Which was a very odd feeling. For some reason, standing in a Vietnamese mechanic with all my bags strapped to this motorcycle, holding a helmet and with a scarf around my neck, talking through a language barrier to this mechanic so he can then squat down and mess around with my filthy engine, for which I pay him handsomely… I felt very rich. Very Western. I’ve been travelling for over a month now, flashing my cash around, avoiding the gaze of beggars, acutely aware of how privileged I am but not really caring, but it never once hit me like it did that evening. I think it was partly because the kids asked me how much the bike cost, and I said 360 US, a massive sum of money for them; and partly because I was alone. With no other Westerners around you lose your baseline, and suddenly feel very aware of who and what and where you are.

It wasn’t a huge epiphany or anything. I didn’t go running down the streets screaming or decide on the spot to give all my money to charity. Just a very strong realisation that I thought was worth noting down.

I’m quite glad I managed to get it fixed, anyway. Like Saigon street traffic, communicating with a foreign mechanic wasn’t as hard as I thought it would be. Nonetheless I actually feel vaguely proud of myself, because I’ve been conditioned to believe that I’m not a person who can do such things. Which is something that grinds my gears. Chris had been defending me lately against the Hills and the Gullottis of the world who believe that I’m the same useless 13-year old idiot I was so many years ago; the people who think it’s utterly amazing that ME, MITCH, is riding a motorcycle through Vietnam; the people who insist on continuing to stuff me into the pigeonhole they built for me long ago. He was discussing it with Mike, who apparently brought up the example of Georgie, saying she was still the same timid person she was ten years ago. He couldn’t have picked a worse example. Georgie has grown and changed even more than I have.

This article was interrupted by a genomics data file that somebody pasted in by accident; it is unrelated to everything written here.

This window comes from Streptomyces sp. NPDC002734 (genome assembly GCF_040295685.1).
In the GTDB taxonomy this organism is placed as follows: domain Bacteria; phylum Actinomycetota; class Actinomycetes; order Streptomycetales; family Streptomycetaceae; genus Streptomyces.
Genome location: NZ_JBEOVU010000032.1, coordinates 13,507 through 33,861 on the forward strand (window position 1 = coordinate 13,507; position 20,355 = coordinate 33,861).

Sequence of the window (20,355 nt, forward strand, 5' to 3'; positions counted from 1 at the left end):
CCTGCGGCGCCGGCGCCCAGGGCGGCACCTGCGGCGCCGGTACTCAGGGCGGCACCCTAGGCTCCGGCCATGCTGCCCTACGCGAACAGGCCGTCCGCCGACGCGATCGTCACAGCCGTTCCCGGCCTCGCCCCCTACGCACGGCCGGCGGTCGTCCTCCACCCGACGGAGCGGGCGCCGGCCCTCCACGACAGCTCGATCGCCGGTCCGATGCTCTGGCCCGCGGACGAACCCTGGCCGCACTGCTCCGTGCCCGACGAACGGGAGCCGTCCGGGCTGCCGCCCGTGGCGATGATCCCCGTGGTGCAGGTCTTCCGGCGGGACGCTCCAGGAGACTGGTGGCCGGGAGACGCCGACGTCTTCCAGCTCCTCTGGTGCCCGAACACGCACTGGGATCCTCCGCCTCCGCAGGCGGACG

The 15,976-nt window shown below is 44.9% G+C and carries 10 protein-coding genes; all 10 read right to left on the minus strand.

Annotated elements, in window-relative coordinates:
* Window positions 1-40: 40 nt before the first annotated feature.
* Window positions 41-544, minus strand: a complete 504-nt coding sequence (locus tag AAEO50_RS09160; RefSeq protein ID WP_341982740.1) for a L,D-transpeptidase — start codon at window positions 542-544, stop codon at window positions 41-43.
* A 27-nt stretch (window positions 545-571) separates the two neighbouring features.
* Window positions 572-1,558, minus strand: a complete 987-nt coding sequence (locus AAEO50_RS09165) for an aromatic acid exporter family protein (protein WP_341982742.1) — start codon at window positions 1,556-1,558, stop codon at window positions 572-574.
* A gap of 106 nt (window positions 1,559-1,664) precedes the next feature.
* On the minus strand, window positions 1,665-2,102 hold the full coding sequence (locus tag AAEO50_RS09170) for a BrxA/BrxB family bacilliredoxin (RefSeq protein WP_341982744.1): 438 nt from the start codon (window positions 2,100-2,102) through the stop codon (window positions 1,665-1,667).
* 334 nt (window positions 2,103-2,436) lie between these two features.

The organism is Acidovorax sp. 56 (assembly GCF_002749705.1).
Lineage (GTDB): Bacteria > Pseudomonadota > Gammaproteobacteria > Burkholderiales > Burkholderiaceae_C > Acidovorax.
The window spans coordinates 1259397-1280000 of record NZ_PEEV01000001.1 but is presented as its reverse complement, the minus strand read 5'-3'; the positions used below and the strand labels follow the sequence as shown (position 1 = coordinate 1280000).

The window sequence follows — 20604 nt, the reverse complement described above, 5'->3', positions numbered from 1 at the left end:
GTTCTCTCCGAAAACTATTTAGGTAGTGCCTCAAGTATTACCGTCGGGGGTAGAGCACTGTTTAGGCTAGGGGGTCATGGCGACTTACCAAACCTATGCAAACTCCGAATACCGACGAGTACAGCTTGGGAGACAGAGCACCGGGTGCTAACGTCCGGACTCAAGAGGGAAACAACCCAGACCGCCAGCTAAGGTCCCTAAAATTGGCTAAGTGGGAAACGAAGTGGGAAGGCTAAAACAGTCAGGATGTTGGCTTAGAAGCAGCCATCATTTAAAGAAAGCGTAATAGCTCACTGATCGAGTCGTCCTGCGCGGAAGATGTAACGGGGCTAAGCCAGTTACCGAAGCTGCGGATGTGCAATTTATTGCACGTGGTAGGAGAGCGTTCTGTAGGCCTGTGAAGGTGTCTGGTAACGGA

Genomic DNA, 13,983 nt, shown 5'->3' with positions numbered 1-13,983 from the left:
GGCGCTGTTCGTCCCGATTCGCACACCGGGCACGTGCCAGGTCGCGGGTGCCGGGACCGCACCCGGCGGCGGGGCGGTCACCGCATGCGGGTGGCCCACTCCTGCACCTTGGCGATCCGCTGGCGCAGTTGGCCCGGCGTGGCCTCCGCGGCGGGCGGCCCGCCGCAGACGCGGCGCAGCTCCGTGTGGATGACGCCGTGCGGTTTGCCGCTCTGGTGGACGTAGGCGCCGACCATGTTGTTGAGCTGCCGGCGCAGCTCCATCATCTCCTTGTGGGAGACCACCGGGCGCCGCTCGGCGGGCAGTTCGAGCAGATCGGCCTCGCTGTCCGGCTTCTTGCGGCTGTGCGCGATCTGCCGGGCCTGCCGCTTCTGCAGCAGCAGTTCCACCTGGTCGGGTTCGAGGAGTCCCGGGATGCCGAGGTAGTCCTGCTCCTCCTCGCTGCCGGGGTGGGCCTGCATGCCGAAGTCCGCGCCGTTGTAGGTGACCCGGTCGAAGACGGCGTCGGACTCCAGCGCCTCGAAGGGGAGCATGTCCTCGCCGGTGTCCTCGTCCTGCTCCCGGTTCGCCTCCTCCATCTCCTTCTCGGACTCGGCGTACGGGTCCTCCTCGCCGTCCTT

Of course, Chris doesn’t realise that he contributes to this image a lot himself, calling me an idiot literally 10 or 20 times a day, rolling his eyes whenever I do something “wrong,” insisting that his way is best or right (and doing it all very loudly). If somebody says something about you often enough, you start to believe it yourself.

I’m 21 years old. I am not the same 14-year old boy who refused to waterski at Collie or eat ethnic food in Bali. I’m different. I’m sorry if that means you all have to update your mental maps. Deal with it. You know I love you all, but this really irritates me. I don’t know why I chewed out Chris just then, who, as I said, does it unintentionally, and genuinely tries to defend me.

Or maybe you don’t do it intentionally either. I don’t know. Either way, knock it off. Years pass. Time goes by. People change. I’m tired of being the whipping boy and the brunt of jokes and the go-to guy for all things related to failure and idiocy and uselessness. I”ve graduated university. I’ve fled South Korea in the middle of the night with $3000 cash in my pocket. I’ve wheeled my broken motorcycle into a Vietnamese mechanic, told him what was wrong by miming, gotten it fixed and rode back to successfully locate my friends. I’m capable. Stop being so condescendingly astonished all the time.

Having said all that, I did accidentally lock Chris in his room tonight. My bad.